Mr. Chairman, I shall be very glad to do so. As I stated in my opening remarks a few moments ago, the committee met in room 497 this afternoon at three o'clock. A quorum was present and there were also present the Minister of Fisheries and five officials from the Department of Fisheries. The bill was considered clause by clause. No amendments were proposed and consequently the bill was reported back to the house without amendment. The Minister of Fisheries made a statement. A statement was also made by Dr. Kask, who is chairman of the fisheries research board. Every question that was asked by any member of the committee was answered adequately and completely. There was complete unanimity as to the procedure.
At the resolution stage the hon. member for Esquimalt-Saanich advanced a very novel, and interesting proposition. I think he based the proposition on two premises, one of which probably has not been scientifically established. He pointed out that fur seals were responsible to a large extent for the destruction of commercial fish, particularly salmon. The evidence given by Dr. Kask today to the committee was to the effect that there was no such proof and, in fact, the experiments carried out up to the present time would seem to indicate that such was not the case. However, the purpose of the convention is to carry out a research program over a 6-year period. One of the matters which will be referred to the committee will be to ascertain whether fur seals are as destructive to commercial fish as some fishermen allege.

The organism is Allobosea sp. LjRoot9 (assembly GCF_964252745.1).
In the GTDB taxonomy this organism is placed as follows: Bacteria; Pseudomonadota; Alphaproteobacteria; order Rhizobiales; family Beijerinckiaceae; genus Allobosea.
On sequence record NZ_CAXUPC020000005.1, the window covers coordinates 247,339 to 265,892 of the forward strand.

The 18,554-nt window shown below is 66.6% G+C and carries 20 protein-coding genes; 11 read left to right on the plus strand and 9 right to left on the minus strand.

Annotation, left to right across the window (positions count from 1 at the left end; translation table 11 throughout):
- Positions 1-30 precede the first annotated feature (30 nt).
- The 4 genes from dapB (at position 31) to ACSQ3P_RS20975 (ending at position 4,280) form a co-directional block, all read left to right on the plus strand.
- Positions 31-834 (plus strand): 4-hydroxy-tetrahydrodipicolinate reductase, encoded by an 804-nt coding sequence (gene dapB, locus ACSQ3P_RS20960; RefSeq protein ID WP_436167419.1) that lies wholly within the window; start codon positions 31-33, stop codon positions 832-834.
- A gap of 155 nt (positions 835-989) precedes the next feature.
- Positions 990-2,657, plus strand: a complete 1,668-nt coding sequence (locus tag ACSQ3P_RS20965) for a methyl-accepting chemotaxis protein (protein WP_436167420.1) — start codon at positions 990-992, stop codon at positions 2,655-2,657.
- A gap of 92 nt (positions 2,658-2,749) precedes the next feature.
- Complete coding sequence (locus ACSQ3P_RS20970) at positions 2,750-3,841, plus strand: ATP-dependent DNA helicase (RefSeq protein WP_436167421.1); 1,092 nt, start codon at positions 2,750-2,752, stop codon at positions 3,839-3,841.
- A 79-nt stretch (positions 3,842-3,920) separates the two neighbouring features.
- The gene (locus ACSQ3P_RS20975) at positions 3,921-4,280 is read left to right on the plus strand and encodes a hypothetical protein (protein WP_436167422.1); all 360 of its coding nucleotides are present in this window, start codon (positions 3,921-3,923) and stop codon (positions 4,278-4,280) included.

The other premise upon which the hon. member for Esquimalt-Saanich based his suggestion was that he could draw some analogy between the present situation and the award under the Ashburton treaty. I submit that no true analogy can be drawn in this instance. Along about 1910 or 1911 the seal fishery of the Pacific coast had almost vanished. It is true that at one time there was a reasonably large fishery on the Pacific coast, but in 1909 or 1911 this had dwindled down so that there were only two boats still engaged in the pelagic fishing of seal, and these boats were not getting many seals. The result was that when the convention of 1911 undertook the conservation of seals in a scientific manner they took over a defunct or a non-existent fishery. At that time I think an estimate was made that there were about 130,000 seals in the Pribilof herd. Today that has grown by scientific conservation to a herd of something between 2 million and 3 million head of seal.
Therefore I submit that the first premise has not been scientifically proved and secondly that no true analogy can be drawn between the Ashburton treaty and the present
North Pacific Fur Seals situation. Furthermore, at the present time the federal government is spending far more money on fishery programs than would be possible under this sum of money. I think the hon. member also would agree with me when I say that it would be unrealistic to try to divide the amount of money that we get from the sale of the fur seals among the fishermen, as was done in the case of the Ashburton award on the Atlantic coast.
Subtopic: IMPLEMENTATION OF INTERIM CONVENTION ON CONSERVATION